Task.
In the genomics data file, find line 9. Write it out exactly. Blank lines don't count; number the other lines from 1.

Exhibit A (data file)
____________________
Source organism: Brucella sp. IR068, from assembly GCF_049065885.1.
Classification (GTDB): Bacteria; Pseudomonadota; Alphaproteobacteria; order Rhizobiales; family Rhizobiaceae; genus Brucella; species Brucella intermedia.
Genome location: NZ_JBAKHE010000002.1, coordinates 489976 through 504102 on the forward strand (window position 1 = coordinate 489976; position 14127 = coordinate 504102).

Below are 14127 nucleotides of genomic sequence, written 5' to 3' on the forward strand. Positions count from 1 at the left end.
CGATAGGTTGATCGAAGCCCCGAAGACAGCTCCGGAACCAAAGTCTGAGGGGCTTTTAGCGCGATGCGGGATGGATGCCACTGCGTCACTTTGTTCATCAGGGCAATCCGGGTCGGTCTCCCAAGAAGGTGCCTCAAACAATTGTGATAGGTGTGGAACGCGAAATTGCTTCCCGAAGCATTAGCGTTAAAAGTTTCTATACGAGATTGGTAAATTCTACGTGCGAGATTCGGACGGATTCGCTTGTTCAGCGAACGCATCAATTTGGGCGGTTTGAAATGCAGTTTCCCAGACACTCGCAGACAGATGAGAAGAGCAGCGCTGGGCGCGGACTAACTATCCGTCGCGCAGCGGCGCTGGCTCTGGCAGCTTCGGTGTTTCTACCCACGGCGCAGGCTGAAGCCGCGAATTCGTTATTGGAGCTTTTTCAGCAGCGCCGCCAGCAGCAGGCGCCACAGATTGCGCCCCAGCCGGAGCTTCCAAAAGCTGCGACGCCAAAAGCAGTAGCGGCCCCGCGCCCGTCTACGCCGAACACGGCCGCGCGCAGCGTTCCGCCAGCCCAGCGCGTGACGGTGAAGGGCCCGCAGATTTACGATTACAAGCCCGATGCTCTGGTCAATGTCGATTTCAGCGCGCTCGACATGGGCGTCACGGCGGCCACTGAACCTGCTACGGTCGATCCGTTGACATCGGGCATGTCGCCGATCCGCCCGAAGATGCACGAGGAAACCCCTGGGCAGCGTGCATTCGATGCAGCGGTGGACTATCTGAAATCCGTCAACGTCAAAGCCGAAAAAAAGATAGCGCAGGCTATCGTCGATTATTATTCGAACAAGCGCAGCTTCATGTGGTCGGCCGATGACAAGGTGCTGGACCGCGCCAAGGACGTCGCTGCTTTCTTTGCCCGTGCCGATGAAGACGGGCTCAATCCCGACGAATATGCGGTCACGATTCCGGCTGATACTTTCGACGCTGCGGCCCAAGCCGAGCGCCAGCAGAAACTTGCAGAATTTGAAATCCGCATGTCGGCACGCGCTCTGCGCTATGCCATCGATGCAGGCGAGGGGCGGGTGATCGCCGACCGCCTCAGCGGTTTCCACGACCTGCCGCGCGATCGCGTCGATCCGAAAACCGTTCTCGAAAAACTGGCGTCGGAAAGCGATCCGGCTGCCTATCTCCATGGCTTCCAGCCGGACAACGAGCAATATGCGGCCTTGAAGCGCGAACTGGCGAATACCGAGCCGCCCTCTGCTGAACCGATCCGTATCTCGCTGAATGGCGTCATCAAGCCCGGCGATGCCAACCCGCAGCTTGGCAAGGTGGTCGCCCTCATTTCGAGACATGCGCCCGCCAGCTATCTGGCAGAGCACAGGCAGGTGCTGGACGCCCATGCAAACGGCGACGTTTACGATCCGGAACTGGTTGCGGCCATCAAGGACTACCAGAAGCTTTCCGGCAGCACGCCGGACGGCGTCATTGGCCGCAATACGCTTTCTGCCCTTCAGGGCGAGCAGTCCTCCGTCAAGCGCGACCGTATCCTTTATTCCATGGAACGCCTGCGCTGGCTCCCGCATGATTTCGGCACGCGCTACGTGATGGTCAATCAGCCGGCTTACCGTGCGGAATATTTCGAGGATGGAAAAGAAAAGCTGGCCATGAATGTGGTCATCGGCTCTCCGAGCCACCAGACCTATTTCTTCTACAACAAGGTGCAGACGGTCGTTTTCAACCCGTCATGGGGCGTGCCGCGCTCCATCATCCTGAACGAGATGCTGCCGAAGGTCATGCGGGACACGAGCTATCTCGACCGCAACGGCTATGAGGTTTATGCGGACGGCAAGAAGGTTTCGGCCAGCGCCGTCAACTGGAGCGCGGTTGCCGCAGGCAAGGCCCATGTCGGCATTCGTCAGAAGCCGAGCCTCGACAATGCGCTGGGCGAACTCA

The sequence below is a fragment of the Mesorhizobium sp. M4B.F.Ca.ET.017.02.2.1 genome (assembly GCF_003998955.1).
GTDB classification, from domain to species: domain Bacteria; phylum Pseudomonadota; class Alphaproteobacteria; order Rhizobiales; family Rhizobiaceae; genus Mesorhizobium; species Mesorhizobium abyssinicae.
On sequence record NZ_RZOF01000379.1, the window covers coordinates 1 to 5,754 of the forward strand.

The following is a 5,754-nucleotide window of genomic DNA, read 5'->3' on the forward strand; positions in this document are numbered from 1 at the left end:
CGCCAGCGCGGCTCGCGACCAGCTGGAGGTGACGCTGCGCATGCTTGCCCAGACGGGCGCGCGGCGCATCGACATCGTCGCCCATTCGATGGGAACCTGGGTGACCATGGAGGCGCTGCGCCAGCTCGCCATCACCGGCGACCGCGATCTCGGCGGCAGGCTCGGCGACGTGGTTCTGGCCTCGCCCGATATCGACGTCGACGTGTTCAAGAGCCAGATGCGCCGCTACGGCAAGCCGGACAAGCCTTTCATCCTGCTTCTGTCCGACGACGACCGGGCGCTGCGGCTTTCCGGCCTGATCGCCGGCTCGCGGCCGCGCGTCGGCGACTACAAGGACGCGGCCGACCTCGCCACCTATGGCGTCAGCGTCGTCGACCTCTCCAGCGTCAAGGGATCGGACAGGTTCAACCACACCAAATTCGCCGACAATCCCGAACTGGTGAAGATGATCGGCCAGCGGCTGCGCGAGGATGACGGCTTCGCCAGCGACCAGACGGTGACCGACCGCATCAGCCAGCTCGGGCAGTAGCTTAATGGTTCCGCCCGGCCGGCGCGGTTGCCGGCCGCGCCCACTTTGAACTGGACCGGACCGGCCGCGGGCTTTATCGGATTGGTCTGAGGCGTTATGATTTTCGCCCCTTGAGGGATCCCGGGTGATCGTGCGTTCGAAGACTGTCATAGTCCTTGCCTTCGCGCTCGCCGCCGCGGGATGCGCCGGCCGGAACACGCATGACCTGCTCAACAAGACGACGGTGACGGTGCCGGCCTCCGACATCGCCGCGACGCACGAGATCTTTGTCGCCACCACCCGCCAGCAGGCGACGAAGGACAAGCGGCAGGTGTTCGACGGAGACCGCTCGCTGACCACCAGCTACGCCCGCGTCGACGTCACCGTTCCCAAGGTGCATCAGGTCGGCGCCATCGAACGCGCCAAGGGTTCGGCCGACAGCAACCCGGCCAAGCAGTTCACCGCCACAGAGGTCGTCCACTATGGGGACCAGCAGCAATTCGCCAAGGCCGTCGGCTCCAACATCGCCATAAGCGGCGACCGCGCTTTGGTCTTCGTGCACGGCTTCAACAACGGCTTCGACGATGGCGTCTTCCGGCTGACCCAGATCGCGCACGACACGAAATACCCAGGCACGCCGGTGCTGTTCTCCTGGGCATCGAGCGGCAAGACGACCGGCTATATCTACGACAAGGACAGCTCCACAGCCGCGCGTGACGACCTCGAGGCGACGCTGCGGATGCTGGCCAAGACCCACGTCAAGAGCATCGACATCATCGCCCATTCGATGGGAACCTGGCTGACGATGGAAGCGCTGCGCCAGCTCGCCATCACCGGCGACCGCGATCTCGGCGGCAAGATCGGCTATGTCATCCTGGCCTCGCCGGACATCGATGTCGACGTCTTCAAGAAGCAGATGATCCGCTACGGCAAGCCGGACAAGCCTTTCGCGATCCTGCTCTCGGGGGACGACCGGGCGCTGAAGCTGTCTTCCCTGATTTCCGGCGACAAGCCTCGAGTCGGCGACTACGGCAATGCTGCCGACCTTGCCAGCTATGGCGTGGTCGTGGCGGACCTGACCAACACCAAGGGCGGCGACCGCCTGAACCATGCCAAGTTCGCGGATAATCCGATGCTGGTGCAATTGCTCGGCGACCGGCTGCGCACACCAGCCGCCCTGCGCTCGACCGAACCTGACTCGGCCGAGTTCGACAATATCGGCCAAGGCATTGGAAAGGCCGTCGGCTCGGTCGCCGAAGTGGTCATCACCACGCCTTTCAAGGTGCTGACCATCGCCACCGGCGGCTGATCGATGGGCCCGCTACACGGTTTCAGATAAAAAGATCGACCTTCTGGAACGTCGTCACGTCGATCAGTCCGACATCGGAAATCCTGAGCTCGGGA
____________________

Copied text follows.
The following is a 5,754-nucleotide window of genomic DNA, read 5'->3' on the forward strand; positions in this document are numbered from 1 at the left end: